Welcome to one of the easiest algebraic equations in the world!... or is it? MUAHAHAHAHA! Can you solve this pesky little problem while also giving damning evidence that the other 2 can not possibly work? YOU MUST CHOOSE ONE AND ONLY ONE! Calculations: 6
LOL . . . the debate continues. Actually, I once used a similar problem in HP ICT Training. In my case, it was this one: 1 + 2 x 3 = ? Some said 9, some said 7. Oddly, when I expressed it the following way, time to solve was longer: 1.0 + 2.00 x 3.000 = ___ The answer to your question is 8.96. Also, make the responders prove their answer. Since I am a world champion thread hijacker, I'll ask the gathered group to give the next number in this series and explain their guess. 1,1,1,2,1 _____ Bob PEMDAS! Nuff Said If you are bored, try these math problems. Unsolved Problems -- from Wolfram MathWorld Bob
If you use the order of operations, Brackets comes before all Therefore 9 would be the correct answer (Either 9 or 1 )
You have to make a decision simply based on the equation given in the title. Imagine as if you had that on a test. Better be careful. An equivalent problem was posted on a physics forum with two answers essentially at 50/50.
Ahhh! I like a challenge! I LOVE Maths even though I suck at it so much! Hmm the brackets say that is a single unit but on the other hand the division sign shows the whole thing or the entire equation is divided by 6. So it looks like this: 2(1 + 2) ________ 6 So it is 1. So I think the answer is 1 if we use BODMAS. It should be that I think so at least. However BODMAS claims that Division comes before multiplication and then multiplication comes after Division in that order / sequence. But some Mathematicians say that neither Division and Mulitplication comes before the other but I am not too sure why lol. I think they are both equally important because both basically boil down to Add and Subtract. World champion thread hi-jacker LOL you make me laugh dude! If we use sequences and series I think the answer is 3 I think this is an "Dual" infinite sequence That is there are two sequences in this number line. First Sequence is 1, 1, 1, 1, 1, 1, 1, 1, 1, 1, NOW the second sequence is: 1, 2, 3, 4, 5, etc etc But I could be totally wrong lol
You must solve the problem within the brackets as per the order of operations, therefore it must be 9. Don't you guys remember 6th grade math?
Brackets are clear enough. The more interesting part is this: 6 --- * 3 = 9 2 or 6 --- = 1 2*3 Depends how you look at it...
The parentheses dictate that the product within them should multiplied by the product external to them.
Ahh, wonderful trick question. I haven't seen this since my days as a janitor for the CIA ... ladies rooms only (hey, government jobs have their perks.) It a basic binary cipher where integers represent 1's and symbols 0's so: 6
Wolfram Alpha says 9 so I'm going with that. I'm guessing the answer is 3 The sequence is 1,1 1,2 1,3 1,4 1,5 and so on ...
The problem is more clearly written like this: (6/2) * (1+2), in which the answer is 9. We were always taught to write using parenthesis/brackets when in question, so as to be clear about our intention, and to circumvent confusion. In order for it to be 1, people would have to add their own set of parenthesis/brackets, which wouldn't follow the problem, as written. It's not written as: 6/[2*(1+2)], for example.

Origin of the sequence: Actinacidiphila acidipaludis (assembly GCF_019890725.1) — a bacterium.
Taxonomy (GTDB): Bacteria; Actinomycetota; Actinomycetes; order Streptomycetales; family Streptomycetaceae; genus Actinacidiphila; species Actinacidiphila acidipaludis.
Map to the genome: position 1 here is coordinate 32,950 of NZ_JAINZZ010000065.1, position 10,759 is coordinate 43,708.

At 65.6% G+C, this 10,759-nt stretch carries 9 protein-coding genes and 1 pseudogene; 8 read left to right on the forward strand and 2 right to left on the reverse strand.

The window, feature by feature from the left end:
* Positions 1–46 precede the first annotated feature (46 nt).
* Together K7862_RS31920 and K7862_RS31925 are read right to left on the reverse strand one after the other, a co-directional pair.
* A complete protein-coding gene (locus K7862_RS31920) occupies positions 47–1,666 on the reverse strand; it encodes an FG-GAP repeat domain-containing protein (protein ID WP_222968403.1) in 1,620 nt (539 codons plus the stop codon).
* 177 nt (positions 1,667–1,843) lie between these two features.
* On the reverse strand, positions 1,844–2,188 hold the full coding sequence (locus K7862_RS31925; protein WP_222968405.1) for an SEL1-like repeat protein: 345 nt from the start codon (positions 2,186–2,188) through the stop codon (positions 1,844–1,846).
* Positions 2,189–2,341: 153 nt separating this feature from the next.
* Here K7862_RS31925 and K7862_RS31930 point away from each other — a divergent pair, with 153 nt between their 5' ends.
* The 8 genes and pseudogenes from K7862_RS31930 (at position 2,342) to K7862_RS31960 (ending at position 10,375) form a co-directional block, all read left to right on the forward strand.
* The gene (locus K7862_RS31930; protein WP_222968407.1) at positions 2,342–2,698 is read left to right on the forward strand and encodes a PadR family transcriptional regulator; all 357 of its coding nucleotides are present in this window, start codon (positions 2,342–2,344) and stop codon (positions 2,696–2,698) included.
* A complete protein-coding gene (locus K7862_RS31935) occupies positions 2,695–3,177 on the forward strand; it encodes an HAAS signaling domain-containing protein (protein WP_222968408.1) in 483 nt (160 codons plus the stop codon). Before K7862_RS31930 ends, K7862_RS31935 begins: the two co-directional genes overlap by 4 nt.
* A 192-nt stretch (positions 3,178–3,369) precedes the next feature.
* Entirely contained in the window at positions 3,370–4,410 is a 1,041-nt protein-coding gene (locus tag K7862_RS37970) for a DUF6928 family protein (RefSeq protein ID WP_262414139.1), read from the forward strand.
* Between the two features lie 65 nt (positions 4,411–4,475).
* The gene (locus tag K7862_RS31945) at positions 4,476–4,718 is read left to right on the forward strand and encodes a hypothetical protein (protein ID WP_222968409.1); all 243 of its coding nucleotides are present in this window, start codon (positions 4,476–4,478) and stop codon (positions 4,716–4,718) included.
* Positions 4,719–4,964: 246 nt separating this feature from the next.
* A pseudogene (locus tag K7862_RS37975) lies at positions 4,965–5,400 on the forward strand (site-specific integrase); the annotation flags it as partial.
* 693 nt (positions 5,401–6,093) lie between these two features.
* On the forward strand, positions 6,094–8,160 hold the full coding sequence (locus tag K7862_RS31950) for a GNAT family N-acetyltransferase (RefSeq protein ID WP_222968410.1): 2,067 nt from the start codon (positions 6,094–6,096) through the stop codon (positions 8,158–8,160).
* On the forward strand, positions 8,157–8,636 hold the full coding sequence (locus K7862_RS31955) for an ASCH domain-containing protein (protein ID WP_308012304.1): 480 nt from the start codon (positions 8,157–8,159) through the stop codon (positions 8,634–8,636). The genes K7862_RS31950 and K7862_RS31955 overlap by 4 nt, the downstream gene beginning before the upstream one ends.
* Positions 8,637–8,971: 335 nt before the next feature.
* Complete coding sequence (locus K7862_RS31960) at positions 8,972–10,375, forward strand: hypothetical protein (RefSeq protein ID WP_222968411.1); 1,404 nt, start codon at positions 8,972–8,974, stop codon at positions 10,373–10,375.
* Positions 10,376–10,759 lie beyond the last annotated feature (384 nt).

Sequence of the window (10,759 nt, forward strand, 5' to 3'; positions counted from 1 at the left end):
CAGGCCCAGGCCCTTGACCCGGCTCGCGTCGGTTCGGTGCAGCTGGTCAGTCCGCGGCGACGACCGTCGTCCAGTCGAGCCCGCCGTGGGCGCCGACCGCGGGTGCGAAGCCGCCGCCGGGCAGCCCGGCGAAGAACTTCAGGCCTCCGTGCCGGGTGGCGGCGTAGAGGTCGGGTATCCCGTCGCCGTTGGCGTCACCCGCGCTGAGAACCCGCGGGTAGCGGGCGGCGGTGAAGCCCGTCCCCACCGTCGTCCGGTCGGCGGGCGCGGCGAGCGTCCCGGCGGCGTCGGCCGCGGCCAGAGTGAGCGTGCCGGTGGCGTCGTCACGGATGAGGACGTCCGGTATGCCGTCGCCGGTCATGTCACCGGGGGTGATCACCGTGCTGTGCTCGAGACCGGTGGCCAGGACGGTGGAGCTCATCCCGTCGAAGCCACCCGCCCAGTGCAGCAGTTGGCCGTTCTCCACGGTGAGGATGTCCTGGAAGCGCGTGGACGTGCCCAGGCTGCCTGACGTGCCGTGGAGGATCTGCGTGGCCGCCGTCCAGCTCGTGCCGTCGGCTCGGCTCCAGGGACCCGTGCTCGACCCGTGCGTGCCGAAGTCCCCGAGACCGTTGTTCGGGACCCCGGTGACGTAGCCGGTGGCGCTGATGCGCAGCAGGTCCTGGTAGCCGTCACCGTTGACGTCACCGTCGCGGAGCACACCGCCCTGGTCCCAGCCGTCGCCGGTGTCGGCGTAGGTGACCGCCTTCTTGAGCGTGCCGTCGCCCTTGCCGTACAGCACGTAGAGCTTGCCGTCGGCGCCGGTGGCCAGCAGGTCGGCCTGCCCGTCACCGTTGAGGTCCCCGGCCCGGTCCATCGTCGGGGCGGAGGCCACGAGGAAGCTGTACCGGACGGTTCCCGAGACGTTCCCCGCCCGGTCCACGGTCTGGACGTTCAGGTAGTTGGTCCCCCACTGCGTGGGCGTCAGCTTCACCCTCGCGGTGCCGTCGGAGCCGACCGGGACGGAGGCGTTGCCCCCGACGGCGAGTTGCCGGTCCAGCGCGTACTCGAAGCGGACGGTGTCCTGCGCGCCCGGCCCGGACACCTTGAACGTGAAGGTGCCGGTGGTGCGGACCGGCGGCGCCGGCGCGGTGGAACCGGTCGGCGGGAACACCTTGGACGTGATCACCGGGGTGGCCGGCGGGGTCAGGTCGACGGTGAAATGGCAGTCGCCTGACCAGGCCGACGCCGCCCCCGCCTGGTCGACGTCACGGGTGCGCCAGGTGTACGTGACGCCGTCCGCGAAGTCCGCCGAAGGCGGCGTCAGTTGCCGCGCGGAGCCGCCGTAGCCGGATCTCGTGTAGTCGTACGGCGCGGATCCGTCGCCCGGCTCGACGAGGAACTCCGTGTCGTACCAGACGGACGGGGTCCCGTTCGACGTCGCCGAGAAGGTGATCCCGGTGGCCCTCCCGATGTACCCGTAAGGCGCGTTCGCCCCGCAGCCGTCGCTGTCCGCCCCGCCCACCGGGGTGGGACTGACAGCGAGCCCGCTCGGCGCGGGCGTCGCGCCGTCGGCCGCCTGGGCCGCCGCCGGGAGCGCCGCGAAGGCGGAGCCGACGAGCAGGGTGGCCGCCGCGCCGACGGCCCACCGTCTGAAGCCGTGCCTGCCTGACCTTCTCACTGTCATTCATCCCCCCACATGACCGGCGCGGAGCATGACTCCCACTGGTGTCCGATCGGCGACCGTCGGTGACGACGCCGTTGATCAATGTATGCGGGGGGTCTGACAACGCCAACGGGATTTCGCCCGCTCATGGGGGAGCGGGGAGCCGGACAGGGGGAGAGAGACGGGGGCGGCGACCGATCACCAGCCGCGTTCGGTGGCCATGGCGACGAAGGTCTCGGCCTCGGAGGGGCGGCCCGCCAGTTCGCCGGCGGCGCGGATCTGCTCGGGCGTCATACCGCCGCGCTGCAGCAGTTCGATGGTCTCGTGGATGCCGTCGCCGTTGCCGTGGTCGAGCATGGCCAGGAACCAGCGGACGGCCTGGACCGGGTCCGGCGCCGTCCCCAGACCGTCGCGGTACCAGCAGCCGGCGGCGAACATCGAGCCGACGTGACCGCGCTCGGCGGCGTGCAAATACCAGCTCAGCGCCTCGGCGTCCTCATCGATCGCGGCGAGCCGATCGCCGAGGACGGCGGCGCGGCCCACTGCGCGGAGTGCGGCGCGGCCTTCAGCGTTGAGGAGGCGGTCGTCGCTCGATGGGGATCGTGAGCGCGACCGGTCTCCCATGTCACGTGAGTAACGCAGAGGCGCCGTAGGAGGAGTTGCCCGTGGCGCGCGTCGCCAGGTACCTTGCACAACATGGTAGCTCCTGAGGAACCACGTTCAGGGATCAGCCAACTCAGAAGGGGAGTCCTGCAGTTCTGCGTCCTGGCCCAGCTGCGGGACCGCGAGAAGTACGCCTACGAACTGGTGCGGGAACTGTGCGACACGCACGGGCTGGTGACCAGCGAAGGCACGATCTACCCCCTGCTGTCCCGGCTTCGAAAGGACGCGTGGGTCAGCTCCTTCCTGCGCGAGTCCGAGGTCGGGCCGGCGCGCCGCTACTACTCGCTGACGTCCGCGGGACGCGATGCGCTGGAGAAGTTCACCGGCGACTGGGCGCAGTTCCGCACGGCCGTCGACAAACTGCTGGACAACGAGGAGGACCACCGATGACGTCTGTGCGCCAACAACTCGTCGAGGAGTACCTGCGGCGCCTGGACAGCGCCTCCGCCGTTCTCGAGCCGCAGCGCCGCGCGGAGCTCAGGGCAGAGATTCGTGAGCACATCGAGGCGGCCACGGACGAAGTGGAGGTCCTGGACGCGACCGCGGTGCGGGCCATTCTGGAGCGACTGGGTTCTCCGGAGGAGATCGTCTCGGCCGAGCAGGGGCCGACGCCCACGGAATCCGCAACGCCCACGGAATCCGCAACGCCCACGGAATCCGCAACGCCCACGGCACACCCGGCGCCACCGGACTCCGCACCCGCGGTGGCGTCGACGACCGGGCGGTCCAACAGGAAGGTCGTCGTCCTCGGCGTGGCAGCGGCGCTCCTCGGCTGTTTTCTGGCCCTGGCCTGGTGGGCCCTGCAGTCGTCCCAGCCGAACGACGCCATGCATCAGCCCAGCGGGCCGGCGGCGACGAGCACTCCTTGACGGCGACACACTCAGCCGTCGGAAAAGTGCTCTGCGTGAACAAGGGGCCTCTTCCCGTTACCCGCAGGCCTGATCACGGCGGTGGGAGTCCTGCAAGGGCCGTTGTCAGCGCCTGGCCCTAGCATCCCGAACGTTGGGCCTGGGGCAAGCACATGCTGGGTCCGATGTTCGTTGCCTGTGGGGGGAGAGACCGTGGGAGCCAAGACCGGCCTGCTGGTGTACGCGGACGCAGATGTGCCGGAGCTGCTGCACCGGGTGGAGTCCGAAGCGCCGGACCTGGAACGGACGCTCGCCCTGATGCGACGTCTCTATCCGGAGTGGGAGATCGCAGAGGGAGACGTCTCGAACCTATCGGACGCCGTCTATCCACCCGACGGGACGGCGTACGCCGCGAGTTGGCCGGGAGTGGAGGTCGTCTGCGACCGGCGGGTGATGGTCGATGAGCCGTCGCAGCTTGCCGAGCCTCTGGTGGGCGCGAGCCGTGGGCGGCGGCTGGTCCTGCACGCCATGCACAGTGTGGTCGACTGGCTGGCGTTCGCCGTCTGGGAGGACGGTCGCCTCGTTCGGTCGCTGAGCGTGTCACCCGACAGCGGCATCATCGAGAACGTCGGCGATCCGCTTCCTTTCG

my answer is 1. following BODMAS and the assumption of (), when next to a #, there is an assumption fo () around them. so the equation should read: (6) / (2(1+2)) = 6 / (2(3)) = 6 / 6 = 1 = x
its 1 In school many years ago they taught us PEMDAS or Please Excuse My Dear Aunt Sally if that helped ppl remember it easier. They still do this today, my kids school anyway. Parenthese Exponents Multiplication Division Addition Subtraction Ahhh I was in so big of a rush I see Bob Maxey aleady bought up PEMDAS. It pays to read threads from the beginning to end and not skip...lol I see one thing...there are some different schools of thought in here...lol I'm sticking with 1. Now I'm curious: I see BODMAS could be interpreted division first than multiplication. How can one use both PEMDAS and BODMAS and get the same answer? And doing some reading I guess I should say they taught us PEMDAS in the U.S.
theres two right answers, if I remember PEMDAS was actually P E M+D A+S and it shouldnt matter what order you use. except with this problem CURSE YOU!
as for your problem bobby boy (just felt like it ) im going to guess the answer is 3 although with my answer im inputting my own order 1(multiply->),1(divide->),1(subtract->),2(add->),1 _____
I say 9 as well. With PEMDAS, it's what's inside the parenthesis. As others have said, when the one number is in the parenthesis and the other is outside, it can simply be rewritten with a multiplication symbole. 2(3) = 2 * 3, and once you rewrite it that way, PEMDAS takes over and you divide 6/2 first then multiply by 3. Also just punched it into my TI-83 and got 9. I trust that thing with my life...well at least when it comes to math.
Order of operations (PEMDAS) states that multiplication and division is done left to right in the same step... as is addition and subtraction.. answer is 9. http://www.purplemath.com/modules/orderops.htm Second paragraph about ranks
Also hate to burst your bubble but unless you dictate the order of operations into the equation when it is entered into a ti-83/84, the calculator will NOT follow order of operations. However you are still correct.
^lol!! The parentheses is the key. Thats why I think its 1. Now that I think about it, I see how using BODMAS gives the same answer of 1. You work with the parentheses until you cant anymore. Now I see how dan330 could use BODMAS and still get 1. And 2(3) is 2 times 3, thats what I was taught. Solving that still working with the parentheses makes that 6. Then its 6